How to recruit and retain Millennials
By Jillian Phipps
Millennials are infiltrating the workplace. Is your company ready to take them on?
The millennial generation is often unfairly characterized as entitled and impatient. In reality, these youngsters have plenty of positive attributes that offset the somewhat negative ones. They are masters of technology, knowledgeable, fast-paced, and ready to face new challenges; Millennials actually outnumber their baby boomer parents. The bottom line is that these 20 and 30-somethings are poised to change the workplace, as well as the world. If you can’t attract them to your workplace and retain them across posterity, your organization will suffer a massive competitive disadvantage.
Millennials will soon dominate workplaces across the country
The United States’ workforce will be flooded with millennials over the next four years. Demographers estimate that millennials will constitute one-half of the country’s workforce by 2020. It is clear that these progressives will fundamentally alter the landscape of the workplace. Employers that fail to assimilate to millennials’ ways and desires will not be able to recruit or retain these talented individuals. Sure, older workers might not be fully on-board with altering workplace facilities and dynamics to accommodate millennials, but there really is no choice in the matter.
What millennials desire in an office space
Cutting edge tech companies like Facebook, Google, and Twitter go out of their way to accommodate millennials’ workplace demands. These organizations have instituted niceties like free laundry services, free food, on-site gyms, and much more. Yet these luxuries are not necessary to attract the average millennial. The typical millennial desires to work in an environment in which he or she feels as though they are valued. This means removing the cubicle in favor of a more open work environment that fosters communication and collaboration.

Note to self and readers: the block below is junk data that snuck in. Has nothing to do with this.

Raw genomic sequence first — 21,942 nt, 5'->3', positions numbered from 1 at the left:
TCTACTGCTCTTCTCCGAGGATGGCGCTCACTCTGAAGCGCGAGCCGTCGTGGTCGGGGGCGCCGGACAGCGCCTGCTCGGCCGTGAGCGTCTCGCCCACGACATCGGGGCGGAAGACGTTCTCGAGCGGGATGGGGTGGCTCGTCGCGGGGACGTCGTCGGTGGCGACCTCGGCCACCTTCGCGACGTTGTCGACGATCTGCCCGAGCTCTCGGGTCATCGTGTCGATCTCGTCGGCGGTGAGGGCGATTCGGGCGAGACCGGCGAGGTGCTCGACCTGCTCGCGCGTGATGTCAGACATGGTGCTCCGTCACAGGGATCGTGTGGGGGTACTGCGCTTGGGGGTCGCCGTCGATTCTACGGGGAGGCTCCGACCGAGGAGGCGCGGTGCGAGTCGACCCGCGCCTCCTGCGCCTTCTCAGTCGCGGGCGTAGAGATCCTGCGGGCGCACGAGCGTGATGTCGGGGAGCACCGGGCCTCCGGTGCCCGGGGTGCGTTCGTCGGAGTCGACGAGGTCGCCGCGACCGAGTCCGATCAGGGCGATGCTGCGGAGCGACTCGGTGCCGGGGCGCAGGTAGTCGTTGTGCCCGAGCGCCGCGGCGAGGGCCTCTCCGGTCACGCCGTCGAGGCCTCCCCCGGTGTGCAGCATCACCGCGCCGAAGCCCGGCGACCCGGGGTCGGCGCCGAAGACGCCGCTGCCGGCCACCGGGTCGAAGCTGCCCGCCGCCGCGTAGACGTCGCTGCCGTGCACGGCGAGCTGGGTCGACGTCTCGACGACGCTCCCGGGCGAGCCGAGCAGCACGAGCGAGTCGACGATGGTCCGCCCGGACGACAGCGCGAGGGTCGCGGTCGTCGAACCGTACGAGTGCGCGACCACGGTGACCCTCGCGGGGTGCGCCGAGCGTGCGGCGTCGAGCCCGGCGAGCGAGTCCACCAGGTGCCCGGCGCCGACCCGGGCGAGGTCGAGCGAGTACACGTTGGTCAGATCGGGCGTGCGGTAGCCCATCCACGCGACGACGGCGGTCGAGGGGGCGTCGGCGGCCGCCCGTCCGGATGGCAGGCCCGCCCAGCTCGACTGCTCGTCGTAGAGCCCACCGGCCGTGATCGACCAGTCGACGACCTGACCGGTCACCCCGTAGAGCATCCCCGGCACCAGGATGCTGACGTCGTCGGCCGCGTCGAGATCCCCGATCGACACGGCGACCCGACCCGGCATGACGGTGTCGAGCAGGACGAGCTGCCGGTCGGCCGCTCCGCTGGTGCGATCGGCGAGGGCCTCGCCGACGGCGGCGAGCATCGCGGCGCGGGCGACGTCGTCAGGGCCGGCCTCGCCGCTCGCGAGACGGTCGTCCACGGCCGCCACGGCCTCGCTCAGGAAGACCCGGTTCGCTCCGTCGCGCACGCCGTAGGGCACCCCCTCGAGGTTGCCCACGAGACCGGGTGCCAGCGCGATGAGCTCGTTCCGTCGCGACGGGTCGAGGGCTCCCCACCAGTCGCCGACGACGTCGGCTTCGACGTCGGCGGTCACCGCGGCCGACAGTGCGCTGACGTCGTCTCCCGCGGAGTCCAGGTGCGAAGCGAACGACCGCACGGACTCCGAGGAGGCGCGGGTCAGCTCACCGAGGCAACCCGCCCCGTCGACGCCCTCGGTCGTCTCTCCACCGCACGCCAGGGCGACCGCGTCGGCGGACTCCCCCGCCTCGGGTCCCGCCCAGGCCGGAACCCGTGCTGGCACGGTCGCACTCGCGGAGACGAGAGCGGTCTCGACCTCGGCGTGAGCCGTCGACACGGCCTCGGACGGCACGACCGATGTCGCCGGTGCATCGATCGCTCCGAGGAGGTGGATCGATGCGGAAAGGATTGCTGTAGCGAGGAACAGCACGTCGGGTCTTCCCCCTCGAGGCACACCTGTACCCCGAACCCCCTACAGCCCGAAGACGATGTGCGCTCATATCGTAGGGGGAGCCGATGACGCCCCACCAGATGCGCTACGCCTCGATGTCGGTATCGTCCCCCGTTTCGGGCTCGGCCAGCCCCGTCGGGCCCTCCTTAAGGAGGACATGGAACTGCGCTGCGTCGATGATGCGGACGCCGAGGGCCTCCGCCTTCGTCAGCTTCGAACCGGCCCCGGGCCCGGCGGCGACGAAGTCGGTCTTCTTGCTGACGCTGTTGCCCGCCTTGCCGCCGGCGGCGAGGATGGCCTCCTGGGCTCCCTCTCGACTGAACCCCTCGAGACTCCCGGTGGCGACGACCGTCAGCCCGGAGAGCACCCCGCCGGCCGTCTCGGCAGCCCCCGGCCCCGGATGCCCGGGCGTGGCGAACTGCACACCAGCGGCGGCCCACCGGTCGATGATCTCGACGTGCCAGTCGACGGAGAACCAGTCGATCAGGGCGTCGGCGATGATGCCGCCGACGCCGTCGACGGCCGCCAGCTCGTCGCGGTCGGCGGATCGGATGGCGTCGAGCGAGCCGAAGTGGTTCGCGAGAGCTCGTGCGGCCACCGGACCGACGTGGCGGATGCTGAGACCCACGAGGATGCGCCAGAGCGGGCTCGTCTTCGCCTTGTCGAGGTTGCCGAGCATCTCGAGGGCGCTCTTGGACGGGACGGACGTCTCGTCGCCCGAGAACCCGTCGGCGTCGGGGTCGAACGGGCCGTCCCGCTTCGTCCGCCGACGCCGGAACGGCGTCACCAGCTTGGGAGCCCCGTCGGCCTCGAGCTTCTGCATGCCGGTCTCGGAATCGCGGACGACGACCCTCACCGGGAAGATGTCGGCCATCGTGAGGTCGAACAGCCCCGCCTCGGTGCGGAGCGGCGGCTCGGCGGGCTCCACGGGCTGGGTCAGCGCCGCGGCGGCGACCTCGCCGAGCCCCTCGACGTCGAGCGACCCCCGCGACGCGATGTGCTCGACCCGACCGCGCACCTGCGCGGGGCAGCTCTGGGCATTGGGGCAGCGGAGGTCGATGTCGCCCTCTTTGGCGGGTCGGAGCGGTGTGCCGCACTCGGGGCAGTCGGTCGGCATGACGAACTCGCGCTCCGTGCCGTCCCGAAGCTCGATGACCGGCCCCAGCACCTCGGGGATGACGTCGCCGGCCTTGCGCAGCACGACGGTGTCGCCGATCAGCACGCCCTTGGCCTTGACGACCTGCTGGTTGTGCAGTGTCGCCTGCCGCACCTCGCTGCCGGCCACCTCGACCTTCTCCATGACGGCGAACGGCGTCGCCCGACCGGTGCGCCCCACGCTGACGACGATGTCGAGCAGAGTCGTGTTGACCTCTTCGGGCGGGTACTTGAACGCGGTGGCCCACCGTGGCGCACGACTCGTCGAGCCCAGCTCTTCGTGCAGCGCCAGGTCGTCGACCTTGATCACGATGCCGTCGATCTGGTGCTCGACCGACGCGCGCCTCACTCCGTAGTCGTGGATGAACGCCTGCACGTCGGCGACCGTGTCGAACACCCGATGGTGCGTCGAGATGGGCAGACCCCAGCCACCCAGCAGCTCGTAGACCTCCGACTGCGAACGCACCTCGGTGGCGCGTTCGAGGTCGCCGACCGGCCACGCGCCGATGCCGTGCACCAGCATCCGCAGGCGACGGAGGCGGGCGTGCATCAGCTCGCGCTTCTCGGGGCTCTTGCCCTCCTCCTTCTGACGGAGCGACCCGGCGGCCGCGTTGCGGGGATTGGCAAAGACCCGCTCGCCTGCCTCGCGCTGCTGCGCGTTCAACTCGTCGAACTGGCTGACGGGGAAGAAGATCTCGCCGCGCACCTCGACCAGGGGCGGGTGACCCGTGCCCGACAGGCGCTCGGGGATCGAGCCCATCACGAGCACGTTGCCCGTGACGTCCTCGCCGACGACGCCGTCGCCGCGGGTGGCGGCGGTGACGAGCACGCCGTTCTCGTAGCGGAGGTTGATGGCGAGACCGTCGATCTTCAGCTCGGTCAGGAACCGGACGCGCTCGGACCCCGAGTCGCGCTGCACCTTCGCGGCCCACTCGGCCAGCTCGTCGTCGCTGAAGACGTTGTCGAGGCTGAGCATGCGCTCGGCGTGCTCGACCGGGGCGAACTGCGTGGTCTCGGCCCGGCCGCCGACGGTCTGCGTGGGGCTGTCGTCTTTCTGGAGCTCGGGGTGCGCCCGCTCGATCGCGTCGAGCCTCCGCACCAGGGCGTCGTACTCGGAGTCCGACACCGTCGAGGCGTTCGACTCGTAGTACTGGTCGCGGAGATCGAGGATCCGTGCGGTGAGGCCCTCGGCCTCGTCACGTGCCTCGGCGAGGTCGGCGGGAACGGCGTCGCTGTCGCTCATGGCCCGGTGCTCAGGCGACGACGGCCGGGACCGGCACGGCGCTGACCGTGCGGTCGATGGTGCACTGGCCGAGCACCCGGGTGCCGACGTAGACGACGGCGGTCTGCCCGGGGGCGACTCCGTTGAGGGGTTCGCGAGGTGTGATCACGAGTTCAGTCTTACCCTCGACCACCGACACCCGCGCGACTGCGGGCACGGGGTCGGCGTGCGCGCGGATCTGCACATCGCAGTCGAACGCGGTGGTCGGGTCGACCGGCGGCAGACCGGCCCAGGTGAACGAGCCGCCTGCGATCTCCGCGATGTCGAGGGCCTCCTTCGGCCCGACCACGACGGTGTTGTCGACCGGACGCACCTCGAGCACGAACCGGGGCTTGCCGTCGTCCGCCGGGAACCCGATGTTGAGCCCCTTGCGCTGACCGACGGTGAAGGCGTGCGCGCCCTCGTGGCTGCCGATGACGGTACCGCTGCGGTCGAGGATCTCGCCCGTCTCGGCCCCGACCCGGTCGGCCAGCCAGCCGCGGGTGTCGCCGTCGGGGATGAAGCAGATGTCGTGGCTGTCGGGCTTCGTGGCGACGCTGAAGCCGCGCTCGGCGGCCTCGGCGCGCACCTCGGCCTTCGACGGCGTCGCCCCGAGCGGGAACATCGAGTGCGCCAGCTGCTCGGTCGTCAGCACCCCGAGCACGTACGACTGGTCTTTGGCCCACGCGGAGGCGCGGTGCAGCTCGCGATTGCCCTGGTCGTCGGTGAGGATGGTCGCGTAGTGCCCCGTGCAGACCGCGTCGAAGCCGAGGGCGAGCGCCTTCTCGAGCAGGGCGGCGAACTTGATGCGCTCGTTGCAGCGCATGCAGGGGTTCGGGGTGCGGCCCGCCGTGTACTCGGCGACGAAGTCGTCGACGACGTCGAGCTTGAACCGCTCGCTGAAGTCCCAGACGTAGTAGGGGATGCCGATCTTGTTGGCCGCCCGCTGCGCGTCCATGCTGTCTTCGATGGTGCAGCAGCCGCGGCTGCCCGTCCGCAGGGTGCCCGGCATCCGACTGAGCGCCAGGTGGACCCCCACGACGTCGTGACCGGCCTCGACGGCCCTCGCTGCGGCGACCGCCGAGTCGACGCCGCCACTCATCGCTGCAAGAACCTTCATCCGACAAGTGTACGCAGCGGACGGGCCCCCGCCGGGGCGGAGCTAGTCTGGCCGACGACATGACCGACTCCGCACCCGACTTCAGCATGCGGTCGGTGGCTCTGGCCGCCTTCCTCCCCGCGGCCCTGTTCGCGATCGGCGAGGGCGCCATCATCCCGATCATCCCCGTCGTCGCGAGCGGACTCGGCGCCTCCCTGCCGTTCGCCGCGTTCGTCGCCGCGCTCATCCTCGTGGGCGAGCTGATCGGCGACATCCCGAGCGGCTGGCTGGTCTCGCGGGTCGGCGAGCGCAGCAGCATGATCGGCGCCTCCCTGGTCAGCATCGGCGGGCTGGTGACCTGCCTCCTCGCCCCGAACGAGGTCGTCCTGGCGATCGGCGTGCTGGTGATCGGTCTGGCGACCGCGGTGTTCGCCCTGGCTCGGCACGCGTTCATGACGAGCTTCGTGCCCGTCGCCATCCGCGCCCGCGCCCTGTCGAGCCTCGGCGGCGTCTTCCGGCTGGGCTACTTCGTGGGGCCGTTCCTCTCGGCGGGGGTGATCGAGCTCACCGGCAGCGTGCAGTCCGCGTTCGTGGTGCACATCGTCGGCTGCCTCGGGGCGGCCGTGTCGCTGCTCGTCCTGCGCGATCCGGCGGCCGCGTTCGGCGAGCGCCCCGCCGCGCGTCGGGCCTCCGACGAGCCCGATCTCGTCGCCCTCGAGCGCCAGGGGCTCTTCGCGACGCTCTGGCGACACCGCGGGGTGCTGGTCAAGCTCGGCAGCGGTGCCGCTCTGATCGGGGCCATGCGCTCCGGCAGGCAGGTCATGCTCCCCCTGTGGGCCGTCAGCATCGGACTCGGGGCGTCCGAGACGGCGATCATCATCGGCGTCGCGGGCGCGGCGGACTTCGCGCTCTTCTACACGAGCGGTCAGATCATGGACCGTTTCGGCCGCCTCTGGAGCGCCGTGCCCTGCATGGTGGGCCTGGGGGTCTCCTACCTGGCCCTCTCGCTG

Millennials are also in search of employers that are not overbearing. If you refuse to allow the use of smartphones in the office or if you block web activity aside from that which is pertinent to work responsibilities, millennials will exit your office in droves. You don’t have to coddle these youngsters to win them over. You merely have to bend a little bit to accommodate their way of life. They aren’t anarchists who despise everyone who holds a position of power. Rather, they desire the type of workplace flexibility that seemed a bit taboo in the past.
Times are changing thanks to the Internet
The millennials will forever be linked to the rise of the Internet. The world wide web has become ubiquitous, especially in the lives of the millennial age cohort. They rely on the Internet for shopping, socialization, research, and beyond. Organizations that refuse to change with the times by permitting employees to use their web-enabled personal computing devices, and even work computers for Internet access, will suffer the consequences.
How to retain millennials
Consider the vantage point of a millennial who grew up using the Internet. They are used to checking their personal e-mail and social media accounts throughout the day. If you aren’t flexible enough to permit such activities at work, millennials might not think highly of you as an employer. The bottom line is that millennials are making a strong push for a blurring of the lines between work and one’s personal life. They are willing to check their smartphones and work e-mail accounts while off the clock. Yet the flip side of this coin is that millennials also desire to tend to non-work issues while in the office. If you can provide more amenities than other employers, you will find that millennials are less inclined to seek work elsewhere. Niceties like unrestrained Internet access, on-site game rooms, resource libraries, and spacious work areas go a long way in satisfying this generation.
Wondering how to incorporate some of these niceties into your workplace? Our blog post, 3 ways gamification improves office productivity explains how gaming in the workplace may actually improve employee performance.